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Palestinian official: Egypt opens border crossing with Gaza Strip after 2-month closure

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GAZA CITY, Gaza Strip — A Palestinian border official says Egypt has opened its border crossing with the Gaza Strip for the first time in two months, offering temporary relief to Palestinians seeking to leave the coastal enclave.

Maher Abu Sabha, the Gaza official in charge on the Gaza side, says the Rafah crossing is only to remain open for two days.

It's the main gateway to the outside world for Gaza's 1.7 million residents. Egypt had kept the border closed since an Oct. 24 attack in the Sinai Peninsula that killed 31 Egyptian soldiers.

About 250 Palestinians as well as ambulances with medical patients crossed into Egypt on Sunday.

Border closures have been common since the Islamic group Hamas seized Gaza in 2007. Israel keeps its border crossing with Gaza mostly sealed.

THIS IS A BREAKING NEWS UPDATE. Check back soon for further information. AP's earlier story is below.

Palestinians hurling stones at Jewish settlers' cars in the West Bank lightly injured a 4-year-old Israeli boy on Sunday, the Israeli military said.

PHOTO: Jewish children watch their father light candles during the Jewish holiday of Hanukkah in the Jewish Quarter of the Old City in Jerusalem on Saturday, Dec. 20, 2014. The Jewish festival of light is an eight-day commemoration of the Jewish uprising in the second century B.C. against the Greek-Syrian kingdom, which had tried to put statues of Greek gods in the Jewish Temple in Jerusalem. (AP Photo/Dusan Vranic)
Jewish children watch their father light candles during the Jewish holiday of Hanukkah in the Jewish Quarter of the Old City in Jerusalem on Saturday, Dec. 20, 2014. The Jewish festival of light is an eight-day commemoration of the Jewish uprising in the second century B.C. against the Greek-Syrian kingdom, which had tried to put statues of Greek gods in the Jewish Temple in Jerusalem. (AP Photo/Dusan Vranic)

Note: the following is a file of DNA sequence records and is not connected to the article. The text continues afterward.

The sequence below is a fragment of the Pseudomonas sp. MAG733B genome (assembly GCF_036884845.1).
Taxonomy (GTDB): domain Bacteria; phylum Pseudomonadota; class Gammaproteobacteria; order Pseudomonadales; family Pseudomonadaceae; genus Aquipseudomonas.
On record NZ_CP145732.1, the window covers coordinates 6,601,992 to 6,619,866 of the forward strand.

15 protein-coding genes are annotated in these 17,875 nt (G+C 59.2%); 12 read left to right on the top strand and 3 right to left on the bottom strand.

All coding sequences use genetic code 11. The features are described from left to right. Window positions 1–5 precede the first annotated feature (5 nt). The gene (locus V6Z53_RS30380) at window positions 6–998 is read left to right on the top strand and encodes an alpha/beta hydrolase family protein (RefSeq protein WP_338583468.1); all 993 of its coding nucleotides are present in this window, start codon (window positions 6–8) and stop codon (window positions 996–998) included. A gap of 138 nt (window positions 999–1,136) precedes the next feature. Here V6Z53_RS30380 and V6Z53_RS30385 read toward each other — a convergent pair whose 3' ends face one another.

The incident took place at an intersection in a settlement area near the West Bank city of Bethlehem. The boy was taken to hospital, and Israeli troops afterward combed the area for suspects behind the attack, the military said.

Earlier in the day, Israeli police arrested five Israelis suspected of planning to attack Palestinians in Jerusalem.

The five, including four minors, had collected rocks in a Jerusalem park and were caught carrying two knives, said police spokeswoman Luba Samri. She added that they previously participated in activities of the extremist Jewish group Lehava, which is opposed to Arab-Jewish coexistence.

In a separate development Sunday, Israeli police took four Lehava activists into custody, part of a recent clampdown on the fringe organization which has become a symbol of rising anti-Arab sentiment in Israel.

The arrests took place in five different cities throughout Israel, Samri said. Four additional Lehava activists were detained and then released.

The arrests came as Israelis celebrate the weeklong Jewish holiday of Hanukkah.

Last week, police arrested 10 Lehava members, including its leader, on suspicion of racist incitement and calls to violence. The group has sought to break up Arab-Jewish couples and has waged campaigns to prevent Jews and Arabs from working together.

Also, three Lehava members were indicted last week on charges of torching a bilingual Hebrew-Arabic school in Jerusalem last month.

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